St Botolph’s, Aldgate – rebuilt 1740s
St Botolph’s shortly before it was rebuilt

Again as an eye-witness he reports what he sees one night in the churchyard: ‘I saw the links come over from the end of the Minories, and heard the bellman, and then appeared a dead cart’, a becloaked, muffled figure comes in to view, ‘oppressed with a dreadful weight of grief indeed, having his wife and several children all in the cart…no sooner was the cart turned round and the bodies shot into the pit promiscuously…but he cried out aloud,…the buriers ran to him and they led him away to the Pie Tavern, over against the end of Houndsditch, where it seems the man was known’.

Coleman Street, which runs off Moorgate is singled out as remarkable for the great number of alleys and thoroughfares it contains,most so tight that the dead cart cannot gain entry to them. The under-sexton or gravedigger, of St Stephen’s Church is forced to improvise by using a hand-barrow, perhaps taken from one of the nearby markets, to collect corpses through, ‘Whites Alley, Cross Key Court, Swan Alley, Bell Alley, White Horse Alley, and many more’.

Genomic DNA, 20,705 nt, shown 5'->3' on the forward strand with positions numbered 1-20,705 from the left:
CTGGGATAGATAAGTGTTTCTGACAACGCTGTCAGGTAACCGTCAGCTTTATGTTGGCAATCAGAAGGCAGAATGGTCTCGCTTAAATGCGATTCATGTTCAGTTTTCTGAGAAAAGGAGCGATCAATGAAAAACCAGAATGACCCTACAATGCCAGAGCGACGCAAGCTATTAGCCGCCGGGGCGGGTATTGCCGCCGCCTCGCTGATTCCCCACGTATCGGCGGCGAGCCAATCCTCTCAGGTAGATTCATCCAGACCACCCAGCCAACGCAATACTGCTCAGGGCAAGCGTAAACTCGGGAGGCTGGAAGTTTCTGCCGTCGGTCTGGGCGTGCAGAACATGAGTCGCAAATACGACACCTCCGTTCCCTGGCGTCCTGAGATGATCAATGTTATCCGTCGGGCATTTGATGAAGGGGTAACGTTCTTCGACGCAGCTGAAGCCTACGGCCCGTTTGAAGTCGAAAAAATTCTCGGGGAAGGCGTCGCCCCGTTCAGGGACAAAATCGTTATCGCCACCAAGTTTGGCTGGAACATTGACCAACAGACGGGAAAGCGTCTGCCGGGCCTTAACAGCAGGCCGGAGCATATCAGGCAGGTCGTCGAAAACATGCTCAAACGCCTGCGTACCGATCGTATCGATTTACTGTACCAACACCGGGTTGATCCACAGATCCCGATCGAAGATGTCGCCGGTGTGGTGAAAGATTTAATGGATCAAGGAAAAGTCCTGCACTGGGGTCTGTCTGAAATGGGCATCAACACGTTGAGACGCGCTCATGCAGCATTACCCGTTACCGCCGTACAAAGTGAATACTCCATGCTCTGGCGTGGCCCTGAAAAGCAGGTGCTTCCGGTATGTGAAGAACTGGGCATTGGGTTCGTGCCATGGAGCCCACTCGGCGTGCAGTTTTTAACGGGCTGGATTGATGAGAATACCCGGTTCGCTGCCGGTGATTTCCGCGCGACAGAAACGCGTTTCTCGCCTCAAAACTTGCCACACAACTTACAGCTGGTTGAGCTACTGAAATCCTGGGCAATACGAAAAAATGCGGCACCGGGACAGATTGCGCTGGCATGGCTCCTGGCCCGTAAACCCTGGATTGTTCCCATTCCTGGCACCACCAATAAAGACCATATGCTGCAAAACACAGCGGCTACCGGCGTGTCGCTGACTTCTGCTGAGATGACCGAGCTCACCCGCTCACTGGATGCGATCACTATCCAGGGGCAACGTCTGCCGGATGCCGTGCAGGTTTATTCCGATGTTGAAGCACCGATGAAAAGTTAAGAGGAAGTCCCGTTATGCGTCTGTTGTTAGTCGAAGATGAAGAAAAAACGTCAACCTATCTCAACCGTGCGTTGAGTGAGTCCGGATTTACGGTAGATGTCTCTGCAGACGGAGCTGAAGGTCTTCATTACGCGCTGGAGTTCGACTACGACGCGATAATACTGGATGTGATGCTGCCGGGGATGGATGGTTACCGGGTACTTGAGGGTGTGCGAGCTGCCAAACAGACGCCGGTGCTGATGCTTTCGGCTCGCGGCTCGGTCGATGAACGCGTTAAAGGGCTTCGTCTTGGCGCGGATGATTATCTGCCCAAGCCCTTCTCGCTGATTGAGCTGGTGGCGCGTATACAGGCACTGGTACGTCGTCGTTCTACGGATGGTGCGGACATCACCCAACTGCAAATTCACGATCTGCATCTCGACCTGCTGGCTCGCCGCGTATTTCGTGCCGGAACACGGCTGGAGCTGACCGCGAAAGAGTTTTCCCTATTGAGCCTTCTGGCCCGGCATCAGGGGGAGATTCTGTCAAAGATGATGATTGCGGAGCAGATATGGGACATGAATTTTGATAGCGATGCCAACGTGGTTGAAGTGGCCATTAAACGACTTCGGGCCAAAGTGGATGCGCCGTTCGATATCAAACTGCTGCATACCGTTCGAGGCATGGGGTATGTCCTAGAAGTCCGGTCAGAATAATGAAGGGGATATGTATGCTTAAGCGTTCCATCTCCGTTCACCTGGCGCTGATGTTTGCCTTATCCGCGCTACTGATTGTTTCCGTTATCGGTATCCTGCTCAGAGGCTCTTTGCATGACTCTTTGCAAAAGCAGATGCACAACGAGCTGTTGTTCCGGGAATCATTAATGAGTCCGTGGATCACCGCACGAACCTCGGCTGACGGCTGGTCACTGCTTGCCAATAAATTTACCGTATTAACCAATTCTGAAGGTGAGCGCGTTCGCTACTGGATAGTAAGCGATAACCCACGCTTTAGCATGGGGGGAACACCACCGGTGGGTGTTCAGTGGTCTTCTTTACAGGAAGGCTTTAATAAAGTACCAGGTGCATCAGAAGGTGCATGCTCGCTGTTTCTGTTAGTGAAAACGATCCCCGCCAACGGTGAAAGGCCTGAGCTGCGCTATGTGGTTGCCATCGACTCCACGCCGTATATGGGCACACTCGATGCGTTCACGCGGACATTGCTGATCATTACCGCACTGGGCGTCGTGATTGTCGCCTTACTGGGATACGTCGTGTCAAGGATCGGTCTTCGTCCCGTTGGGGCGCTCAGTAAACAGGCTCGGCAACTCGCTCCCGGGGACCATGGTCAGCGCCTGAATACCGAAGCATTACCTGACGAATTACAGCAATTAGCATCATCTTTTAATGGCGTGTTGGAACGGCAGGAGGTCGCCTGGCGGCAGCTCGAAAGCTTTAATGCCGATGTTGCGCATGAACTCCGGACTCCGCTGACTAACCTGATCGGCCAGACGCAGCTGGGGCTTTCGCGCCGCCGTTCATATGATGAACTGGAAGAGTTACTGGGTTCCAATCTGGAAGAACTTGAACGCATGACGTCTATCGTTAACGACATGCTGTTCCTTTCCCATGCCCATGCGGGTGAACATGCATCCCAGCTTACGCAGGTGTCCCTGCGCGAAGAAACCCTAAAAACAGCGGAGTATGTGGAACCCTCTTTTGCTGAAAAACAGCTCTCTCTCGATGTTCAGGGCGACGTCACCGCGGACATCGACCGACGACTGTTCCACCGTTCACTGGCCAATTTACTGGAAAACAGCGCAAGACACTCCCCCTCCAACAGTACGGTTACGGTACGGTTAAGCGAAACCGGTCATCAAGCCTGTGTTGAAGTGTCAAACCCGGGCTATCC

In late August, during the worst phase of the outbreak, the author shuts himself indoors for a fortnight. The area known locally as the Butchers Row is particularly badly hit and as he watches:

out of my own windows…from Harrow Alley, a place full of poor people, most of them belonging to the butchers, or to employment depending on the butchery…Almost all the dead part of the night the dead-cart stood at the end of that alley…and as the churchyard was but a little way off, if it went away full it would soon be back again.

John Dunstall’s representations of the plague and its aftermath, 1666